- “I will not leave you comfortless; I will come to you” (John 14:18 KJV)
- And this is my favorite: “Neither height nor depth nor principalities nor powers nor past or present nor future shall be able to separate us from the love of God which is in Christ Jesus” (Romans 8:38-39 KJV)
Through my warped filters, I hear these scriptures differently. They may say nothing can come between us, but what if that “nothing” has an asterisk? This scares me. Por favor, no me abandonas. S’il vous plaît, ne me quitte pas. How many ways can I say… please don’t leave. Continue reading
[Word count: 650. Approximate read time: 2-3 minutes]
I am a huge Chaka Khan fan. Really big. I’ve met a lot of the artists I respect, but Chaka has eluded me like a ghost for nearly 15 years.
Back when the internet was young, I built a comprehensive website called Chaka’s House. It attracted a core of fans and established an internet presence for the fiery-haired songstress during an important time. Her management team, headed by her sister Tammy, caught wind of it and contacted me. I was thrilled! I would’ve gladly turned the site over to them to carry forward, but Chaka did not want to commercialize it.
Ain’t nothin’ but a maybe
As a consolation prize, Tammy invited me to the video shoot for “Don’t Talk To Strangers.” This was before the age of cell phones, so I had them call me at work. In a comedy of errors, my bungling co-workers didn’t pass me her message until the day after the shoot happened.
So Tammy tried again. She scored me an invitation to a scientology benefit held by Kirstie Alley featuring Chaka as the mainstage entertainer. I received the invitation in the mail the day after the event happened.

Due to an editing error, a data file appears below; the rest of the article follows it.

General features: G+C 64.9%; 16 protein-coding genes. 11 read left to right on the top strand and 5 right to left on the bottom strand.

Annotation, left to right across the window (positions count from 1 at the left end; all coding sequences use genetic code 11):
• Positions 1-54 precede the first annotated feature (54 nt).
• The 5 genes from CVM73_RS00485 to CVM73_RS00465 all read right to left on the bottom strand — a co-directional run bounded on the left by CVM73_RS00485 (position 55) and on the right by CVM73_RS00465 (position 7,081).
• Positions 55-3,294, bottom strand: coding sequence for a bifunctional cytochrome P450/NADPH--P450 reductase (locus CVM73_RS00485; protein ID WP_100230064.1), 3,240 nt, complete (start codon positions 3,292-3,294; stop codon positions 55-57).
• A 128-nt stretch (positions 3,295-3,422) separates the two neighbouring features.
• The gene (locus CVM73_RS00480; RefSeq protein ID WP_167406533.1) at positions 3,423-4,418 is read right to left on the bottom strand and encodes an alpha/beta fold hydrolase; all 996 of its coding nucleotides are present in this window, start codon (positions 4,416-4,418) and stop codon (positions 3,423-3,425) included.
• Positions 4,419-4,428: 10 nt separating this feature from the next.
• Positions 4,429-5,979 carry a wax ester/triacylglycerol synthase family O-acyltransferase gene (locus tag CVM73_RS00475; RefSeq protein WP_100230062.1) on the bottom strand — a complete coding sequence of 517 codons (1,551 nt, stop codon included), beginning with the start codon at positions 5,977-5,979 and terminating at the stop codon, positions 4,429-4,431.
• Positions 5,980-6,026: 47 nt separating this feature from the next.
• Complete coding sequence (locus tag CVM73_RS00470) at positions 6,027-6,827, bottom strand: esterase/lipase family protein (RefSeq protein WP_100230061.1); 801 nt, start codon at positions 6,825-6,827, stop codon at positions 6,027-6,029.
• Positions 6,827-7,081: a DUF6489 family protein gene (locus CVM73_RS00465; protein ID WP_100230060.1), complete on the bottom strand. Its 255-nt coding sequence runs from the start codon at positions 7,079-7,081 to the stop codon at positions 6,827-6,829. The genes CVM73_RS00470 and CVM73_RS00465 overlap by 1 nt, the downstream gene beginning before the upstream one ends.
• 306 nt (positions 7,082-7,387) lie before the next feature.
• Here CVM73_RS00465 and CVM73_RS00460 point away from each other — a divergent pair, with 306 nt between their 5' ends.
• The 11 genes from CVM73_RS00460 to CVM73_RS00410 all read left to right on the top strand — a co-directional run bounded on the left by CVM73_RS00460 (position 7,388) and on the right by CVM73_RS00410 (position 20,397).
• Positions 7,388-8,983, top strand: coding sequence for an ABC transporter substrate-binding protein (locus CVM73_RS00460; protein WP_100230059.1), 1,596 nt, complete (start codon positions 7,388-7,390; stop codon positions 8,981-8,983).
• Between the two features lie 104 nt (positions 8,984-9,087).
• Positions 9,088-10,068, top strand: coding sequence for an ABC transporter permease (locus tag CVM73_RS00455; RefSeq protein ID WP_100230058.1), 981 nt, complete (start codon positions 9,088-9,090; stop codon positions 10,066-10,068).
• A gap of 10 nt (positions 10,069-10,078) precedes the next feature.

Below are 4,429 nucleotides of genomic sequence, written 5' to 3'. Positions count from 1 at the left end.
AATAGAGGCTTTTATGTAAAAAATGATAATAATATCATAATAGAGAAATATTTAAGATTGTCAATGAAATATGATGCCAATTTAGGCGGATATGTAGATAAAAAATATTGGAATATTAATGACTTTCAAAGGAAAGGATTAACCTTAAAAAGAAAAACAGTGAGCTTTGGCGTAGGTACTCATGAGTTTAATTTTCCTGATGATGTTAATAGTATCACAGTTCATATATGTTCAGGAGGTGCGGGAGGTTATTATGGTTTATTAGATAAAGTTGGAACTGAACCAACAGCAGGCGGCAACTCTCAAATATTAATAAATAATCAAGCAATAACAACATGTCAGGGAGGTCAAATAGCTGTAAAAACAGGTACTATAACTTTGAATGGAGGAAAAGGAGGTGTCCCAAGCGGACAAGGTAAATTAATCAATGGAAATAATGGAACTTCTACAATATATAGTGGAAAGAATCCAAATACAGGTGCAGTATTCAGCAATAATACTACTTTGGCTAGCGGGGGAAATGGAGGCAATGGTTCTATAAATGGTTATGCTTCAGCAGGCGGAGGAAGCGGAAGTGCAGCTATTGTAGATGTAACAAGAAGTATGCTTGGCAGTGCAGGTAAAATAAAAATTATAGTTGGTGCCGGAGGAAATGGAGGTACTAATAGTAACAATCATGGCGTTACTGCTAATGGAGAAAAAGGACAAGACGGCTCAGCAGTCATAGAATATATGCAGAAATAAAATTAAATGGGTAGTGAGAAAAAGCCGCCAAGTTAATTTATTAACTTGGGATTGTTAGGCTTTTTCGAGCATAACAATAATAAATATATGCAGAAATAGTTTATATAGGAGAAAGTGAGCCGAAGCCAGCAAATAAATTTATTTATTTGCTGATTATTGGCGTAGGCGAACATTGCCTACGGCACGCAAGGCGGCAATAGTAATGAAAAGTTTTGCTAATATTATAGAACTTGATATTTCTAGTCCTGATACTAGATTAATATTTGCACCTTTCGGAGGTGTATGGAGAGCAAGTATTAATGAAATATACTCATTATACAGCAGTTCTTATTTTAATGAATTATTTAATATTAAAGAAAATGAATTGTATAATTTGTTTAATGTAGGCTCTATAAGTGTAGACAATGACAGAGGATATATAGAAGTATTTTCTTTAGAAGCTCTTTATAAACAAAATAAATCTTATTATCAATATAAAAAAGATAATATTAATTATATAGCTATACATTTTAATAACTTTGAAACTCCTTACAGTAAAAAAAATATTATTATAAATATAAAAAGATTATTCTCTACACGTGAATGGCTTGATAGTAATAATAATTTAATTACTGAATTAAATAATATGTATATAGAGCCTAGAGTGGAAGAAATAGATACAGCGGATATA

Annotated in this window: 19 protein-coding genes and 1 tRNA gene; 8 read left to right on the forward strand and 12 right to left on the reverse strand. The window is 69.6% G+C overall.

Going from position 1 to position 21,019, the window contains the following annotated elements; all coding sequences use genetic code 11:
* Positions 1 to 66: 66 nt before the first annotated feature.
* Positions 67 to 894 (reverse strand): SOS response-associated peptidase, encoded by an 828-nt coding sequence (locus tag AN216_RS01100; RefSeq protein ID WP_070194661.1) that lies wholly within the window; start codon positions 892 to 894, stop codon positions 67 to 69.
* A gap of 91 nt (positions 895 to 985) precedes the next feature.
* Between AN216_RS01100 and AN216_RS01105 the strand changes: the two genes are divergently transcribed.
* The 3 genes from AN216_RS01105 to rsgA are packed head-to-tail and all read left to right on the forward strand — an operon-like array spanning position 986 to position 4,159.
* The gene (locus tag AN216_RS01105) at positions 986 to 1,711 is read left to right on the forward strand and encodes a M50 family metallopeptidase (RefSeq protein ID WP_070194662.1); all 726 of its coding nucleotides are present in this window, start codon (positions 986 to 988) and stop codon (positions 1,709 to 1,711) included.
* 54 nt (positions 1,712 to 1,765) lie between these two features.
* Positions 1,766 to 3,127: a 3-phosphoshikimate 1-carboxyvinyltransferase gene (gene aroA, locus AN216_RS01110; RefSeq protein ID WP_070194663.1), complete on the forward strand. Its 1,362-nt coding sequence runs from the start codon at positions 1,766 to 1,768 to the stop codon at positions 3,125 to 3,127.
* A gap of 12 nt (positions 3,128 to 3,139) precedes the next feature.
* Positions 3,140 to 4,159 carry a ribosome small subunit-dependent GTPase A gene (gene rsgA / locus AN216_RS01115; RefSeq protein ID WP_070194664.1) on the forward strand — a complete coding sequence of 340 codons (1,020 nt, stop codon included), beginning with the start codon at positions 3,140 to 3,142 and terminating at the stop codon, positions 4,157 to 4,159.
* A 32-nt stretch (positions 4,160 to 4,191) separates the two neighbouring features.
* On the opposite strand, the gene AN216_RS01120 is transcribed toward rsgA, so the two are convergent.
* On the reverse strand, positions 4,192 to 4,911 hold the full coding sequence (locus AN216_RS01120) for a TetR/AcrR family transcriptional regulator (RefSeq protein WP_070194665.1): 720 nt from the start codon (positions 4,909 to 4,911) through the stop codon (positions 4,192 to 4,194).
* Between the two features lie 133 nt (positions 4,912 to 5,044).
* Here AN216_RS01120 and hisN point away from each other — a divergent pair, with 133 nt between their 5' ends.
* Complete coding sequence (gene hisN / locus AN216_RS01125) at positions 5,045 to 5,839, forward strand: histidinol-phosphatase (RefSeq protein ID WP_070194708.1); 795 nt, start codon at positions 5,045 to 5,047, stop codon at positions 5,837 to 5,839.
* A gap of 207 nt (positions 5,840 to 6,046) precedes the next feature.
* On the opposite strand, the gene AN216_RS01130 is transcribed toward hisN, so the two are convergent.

Third time’s the charm, right? Tammy called to invite me to a Prince concert Chaka was opening at The Forum. I would have loved to meet them both; however, as a struggling college student, I couldn’t afford the tickets.
Pretty frustrating. I still love her though. Something about the frequencies and vibrations she generates stirs my soul in all the best ways, but I unofficially resigned that maybe it wasn’t meant for me to meet her.
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“Skepticism is the beginning of faith.”
—Oscar Wilde, The Picture of Dorian Gray
What if, some glad morning when this life is over, none of us fly away? What if the lights go out and our stories just end?
More than a few occasions in 2012 found me devolving into a non-violent, slow-motion panic—mostly over my God and his perceived absence. Enough flummoxed descriptions of my mounting crisis of faith and someone finally put a name to it: the Dark Night of the Soul, a temporary spiritual crisis marked by doubts about the afterlife. Reportedly, Mother Theresa was a notable sufferer, having spent nearly 50 years of her life in this state. Though technically correct, nothing that lasts 50 years should get to call itself “temporary.”